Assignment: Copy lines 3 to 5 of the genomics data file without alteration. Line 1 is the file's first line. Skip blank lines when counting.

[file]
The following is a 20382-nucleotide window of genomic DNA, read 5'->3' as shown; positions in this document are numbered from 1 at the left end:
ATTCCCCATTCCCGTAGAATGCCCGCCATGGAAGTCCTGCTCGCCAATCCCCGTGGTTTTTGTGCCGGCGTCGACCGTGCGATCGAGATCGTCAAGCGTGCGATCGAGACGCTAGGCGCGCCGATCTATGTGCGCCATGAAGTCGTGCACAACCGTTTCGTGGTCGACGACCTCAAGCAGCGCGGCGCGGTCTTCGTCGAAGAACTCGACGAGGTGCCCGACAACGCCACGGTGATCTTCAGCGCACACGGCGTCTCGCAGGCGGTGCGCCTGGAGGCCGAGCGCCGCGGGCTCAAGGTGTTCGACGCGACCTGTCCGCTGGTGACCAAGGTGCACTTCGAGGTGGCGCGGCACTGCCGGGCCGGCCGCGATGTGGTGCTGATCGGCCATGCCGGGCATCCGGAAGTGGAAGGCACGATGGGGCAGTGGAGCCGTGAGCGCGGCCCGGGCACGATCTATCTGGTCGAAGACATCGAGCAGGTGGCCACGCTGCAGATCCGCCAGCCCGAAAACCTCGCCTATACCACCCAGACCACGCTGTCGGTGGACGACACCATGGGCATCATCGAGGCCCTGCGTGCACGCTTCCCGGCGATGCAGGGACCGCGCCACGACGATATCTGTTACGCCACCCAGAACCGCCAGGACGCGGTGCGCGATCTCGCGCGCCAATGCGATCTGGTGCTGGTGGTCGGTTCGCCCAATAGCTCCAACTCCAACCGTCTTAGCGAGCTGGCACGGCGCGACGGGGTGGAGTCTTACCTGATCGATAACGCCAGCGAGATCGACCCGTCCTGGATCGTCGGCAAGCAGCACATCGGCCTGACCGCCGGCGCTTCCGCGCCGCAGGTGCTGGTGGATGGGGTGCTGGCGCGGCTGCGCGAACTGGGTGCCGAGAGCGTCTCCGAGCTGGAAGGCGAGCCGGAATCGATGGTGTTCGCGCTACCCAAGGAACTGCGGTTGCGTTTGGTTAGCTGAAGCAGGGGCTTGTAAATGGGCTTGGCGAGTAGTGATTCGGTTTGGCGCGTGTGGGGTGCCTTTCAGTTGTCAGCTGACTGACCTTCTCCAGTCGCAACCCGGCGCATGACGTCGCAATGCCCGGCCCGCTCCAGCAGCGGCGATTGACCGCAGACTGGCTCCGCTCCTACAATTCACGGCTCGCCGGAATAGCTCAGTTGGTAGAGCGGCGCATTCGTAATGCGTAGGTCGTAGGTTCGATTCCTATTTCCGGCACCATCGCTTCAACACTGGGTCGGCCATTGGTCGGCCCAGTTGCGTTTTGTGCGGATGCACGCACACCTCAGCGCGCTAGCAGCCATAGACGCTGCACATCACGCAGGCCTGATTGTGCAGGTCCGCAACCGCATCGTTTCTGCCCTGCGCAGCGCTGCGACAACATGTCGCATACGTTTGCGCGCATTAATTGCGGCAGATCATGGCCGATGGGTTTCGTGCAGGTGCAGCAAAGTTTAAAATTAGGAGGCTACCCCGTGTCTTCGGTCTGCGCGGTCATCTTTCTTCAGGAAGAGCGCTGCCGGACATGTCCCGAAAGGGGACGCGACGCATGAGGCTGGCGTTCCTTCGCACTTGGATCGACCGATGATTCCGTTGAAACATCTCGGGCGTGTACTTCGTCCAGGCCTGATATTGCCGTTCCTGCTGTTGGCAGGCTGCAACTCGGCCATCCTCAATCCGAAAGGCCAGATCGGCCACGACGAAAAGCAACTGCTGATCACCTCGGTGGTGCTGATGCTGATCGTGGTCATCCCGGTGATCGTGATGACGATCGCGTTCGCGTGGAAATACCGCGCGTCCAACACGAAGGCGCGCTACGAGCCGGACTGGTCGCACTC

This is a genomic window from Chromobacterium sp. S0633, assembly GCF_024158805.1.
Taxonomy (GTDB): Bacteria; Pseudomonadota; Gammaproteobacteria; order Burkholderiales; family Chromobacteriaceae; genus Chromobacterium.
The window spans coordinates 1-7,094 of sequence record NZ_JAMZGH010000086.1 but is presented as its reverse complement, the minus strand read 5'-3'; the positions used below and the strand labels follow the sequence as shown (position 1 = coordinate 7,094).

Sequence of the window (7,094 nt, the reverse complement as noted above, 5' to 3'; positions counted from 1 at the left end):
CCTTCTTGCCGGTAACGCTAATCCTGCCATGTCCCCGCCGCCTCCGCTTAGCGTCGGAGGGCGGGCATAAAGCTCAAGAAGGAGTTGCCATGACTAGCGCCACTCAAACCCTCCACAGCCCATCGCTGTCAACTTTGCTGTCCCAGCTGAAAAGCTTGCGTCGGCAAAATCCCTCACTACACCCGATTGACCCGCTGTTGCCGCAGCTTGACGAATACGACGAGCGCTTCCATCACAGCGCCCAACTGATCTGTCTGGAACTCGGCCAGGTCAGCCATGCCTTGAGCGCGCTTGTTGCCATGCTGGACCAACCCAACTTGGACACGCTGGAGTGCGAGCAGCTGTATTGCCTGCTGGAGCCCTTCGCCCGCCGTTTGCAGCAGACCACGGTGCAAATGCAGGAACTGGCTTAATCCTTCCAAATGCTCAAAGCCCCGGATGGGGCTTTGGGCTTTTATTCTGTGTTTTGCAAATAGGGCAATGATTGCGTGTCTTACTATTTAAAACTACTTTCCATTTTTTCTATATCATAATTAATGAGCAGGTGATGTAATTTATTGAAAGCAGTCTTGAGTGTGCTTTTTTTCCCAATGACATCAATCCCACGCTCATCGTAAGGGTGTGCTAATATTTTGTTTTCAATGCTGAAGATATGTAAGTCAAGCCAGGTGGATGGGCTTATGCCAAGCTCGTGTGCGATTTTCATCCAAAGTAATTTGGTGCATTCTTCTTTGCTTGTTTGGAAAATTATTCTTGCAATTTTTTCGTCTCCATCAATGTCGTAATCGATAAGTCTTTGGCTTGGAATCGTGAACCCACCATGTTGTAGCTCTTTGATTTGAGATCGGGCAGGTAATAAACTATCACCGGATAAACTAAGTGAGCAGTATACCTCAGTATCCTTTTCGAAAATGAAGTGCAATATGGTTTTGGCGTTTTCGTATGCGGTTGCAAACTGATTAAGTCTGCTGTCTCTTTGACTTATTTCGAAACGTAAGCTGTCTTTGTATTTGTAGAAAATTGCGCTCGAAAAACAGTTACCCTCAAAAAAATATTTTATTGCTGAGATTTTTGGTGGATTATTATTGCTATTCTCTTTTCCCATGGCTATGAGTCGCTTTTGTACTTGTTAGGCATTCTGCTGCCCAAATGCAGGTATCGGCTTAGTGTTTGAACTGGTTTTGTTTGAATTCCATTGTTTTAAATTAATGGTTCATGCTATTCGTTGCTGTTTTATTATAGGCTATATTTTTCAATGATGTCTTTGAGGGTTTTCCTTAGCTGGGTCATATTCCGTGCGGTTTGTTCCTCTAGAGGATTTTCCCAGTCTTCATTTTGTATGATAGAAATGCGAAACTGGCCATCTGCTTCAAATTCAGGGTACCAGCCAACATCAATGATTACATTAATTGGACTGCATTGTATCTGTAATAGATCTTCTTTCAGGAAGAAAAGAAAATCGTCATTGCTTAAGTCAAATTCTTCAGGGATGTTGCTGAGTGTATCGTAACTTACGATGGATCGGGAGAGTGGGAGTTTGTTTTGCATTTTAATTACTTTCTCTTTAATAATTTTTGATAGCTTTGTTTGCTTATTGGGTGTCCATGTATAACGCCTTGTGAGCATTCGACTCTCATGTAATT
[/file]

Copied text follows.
This is a genomic window from Chromobacterium sp. S0633, assembly GCF_024158805.1.
Taxonomy (GTDB): Bacteria; Pseudomonadota; Gammaproteobacteria; order Burkholderiales; family Chromobacteriaceae; genus Chromobacterium.
The window spans coordinates 1-7,094 of sequence record NZ_JAMZGH010000086.1 but is presented as its reverse complement, the minus strand read 5'-3'; the positions used below and the strand labels follow the sequence as shown (position 1 = coordinate 7,094).